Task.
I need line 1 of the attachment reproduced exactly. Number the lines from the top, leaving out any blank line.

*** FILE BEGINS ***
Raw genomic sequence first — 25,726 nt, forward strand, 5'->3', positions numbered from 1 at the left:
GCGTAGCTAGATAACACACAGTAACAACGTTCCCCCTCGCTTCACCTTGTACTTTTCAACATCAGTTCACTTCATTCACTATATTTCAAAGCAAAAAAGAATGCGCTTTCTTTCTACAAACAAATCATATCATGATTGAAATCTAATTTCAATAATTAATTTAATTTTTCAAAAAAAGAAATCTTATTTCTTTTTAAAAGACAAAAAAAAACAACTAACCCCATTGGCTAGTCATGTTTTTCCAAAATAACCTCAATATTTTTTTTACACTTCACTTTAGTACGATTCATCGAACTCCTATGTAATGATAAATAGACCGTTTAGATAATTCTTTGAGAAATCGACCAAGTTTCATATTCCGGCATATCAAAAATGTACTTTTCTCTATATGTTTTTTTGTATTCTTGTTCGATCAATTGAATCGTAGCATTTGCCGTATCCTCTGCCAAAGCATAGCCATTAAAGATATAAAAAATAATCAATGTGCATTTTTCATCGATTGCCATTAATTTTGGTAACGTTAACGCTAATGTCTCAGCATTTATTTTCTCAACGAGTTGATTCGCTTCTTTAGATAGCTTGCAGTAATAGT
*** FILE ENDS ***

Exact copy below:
Raw genomic sequence first — 25,726 nt, forward strand, 5'->3', positions numbered from 1 at the left: